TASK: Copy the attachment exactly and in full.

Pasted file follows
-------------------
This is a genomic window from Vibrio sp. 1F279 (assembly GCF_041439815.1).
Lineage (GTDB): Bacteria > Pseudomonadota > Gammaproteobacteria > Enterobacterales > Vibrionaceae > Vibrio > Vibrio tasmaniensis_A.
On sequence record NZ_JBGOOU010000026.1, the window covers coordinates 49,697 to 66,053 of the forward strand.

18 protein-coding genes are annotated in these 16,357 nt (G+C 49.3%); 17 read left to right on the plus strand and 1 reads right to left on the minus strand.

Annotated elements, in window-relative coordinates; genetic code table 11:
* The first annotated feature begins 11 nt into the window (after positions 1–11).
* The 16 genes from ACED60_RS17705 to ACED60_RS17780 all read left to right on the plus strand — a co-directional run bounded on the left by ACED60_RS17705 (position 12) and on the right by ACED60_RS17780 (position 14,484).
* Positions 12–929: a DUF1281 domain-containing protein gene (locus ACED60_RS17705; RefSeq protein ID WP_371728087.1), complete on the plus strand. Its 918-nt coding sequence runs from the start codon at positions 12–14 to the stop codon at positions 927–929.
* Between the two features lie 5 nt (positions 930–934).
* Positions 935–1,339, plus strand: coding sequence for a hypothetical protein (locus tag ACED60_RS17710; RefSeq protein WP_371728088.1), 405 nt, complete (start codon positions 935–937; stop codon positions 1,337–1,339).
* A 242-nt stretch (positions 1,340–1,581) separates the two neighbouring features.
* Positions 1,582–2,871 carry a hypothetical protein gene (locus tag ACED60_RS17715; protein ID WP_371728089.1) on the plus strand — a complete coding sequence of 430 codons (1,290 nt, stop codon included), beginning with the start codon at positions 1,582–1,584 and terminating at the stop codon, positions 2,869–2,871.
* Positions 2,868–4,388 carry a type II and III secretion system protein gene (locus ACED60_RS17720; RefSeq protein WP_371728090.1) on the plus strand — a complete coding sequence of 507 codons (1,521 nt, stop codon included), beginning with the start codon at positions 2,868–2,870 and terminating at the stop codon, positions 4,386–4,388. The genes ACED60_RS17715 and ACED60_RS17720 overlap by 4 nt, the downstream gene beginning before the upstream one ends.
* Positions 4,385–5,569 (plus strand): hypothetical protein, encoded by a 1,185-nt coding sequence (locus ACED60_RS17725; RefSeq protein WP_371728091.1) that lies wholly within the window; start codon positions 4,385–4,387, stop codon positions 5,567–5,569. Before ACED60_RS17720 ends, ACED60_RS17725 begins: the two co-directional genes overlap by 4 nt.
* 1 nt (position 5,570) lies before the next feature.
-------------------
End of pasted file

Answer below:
This is a genomic window from Vibrio sp. 1F279 (assembly GCF_041439815.1).
Lineage (GTDB): Bacteria > Pseudomonadota > Gammaproteobacteria > Enterobacterales > Vibrionaceae > Vibrio > Vibrio tasmaniensis_A.
On sequence record NZ_JBGOOU010000026.1, the window covers coordinates 49,697 to 66,053 of the forward strand.

18 protein-coding genes are annotated in these 16,357 nt (G+C 49.3%); 17 read left to right on the plus strand and 1 reads right to left on the minus strand.

Annotated elements, in window-relative coordinates; genetic code table 11:
* The first annotated feature begins 11 nt into the window (after positions 1–11).
* The 16 genes from ACED60_RS17705 to ACED60_RS17780 all read left to right on the plus strand — a co-directional run bounded on the left by ACED60_RS17705 (position 12) and on the right by ACED60_RS17780 (position 14,484).
* Positions 12–929: a DUF1281 domain-containing protein gene (locus ACED60_RS17705; RefSeq protein ID WP_371728087.1), complete on the plus strand. Its 918-nt coding sequence runs from the start codon at positions 12–14 to the stop codon at positions 927–929.
* Between the two features lie 5 nt (positions 930–934).
* Positions 935–1,339, plus strand: coding sequence for a hypothetical protein (locus tag ACED60_RS17710; RefSeq protein WP_371728088.1), 405 nt, complete (start codon positions 935–937; stop codon positions 1,337–1,339).
* A 242-nt stretch (positions 1,340–1,581) separates the two neighbouring features.
* Positions 1,582–2,871 carry a hypothetical protein gene (locus tag ACED60_RS17715; protein ID WP_371728089.1) on the plus strand — a complete coding sequence of 430 codons (1,290 nt, stop codon included), beginning with the start codon at positions 1,582–1,584 and terminating at the stop codon, positions 2,869–2,871.
* Positions 2,868–4,388 carry a type II and III secretion system protein gene (locus ACED60_RS17720; RefSeq protein WP_371728090.1) on the plus strand — a complete coding sequence of 507 codons (1,521 nt, stop codon included), beginning with the start codon at positions 2,868–2,870 and terminating at the stop codon, positions 4,386–4,388. The genes ACED60_RS17715 and ACED60_RS17720 overlap by 4 nt, the downstream gene beginning before the upstream one ends.
* Positions 4,385–5,569 (plus strand): hypothetical protein, encoded by a 1,185-nt coding sequence (locus ACED60_RS17725; RefSeq protein WP_371728091.1) that lies wholly within the window; start codon positions 4,385–4,387, stop codon positions 5,567–5,569. Before ACED60_RS17720 ends, ACED60_RS17725 begins: the two co-directional genes overlap by 4 nt.
* 1 nt (position 5,570) lies before the next feature.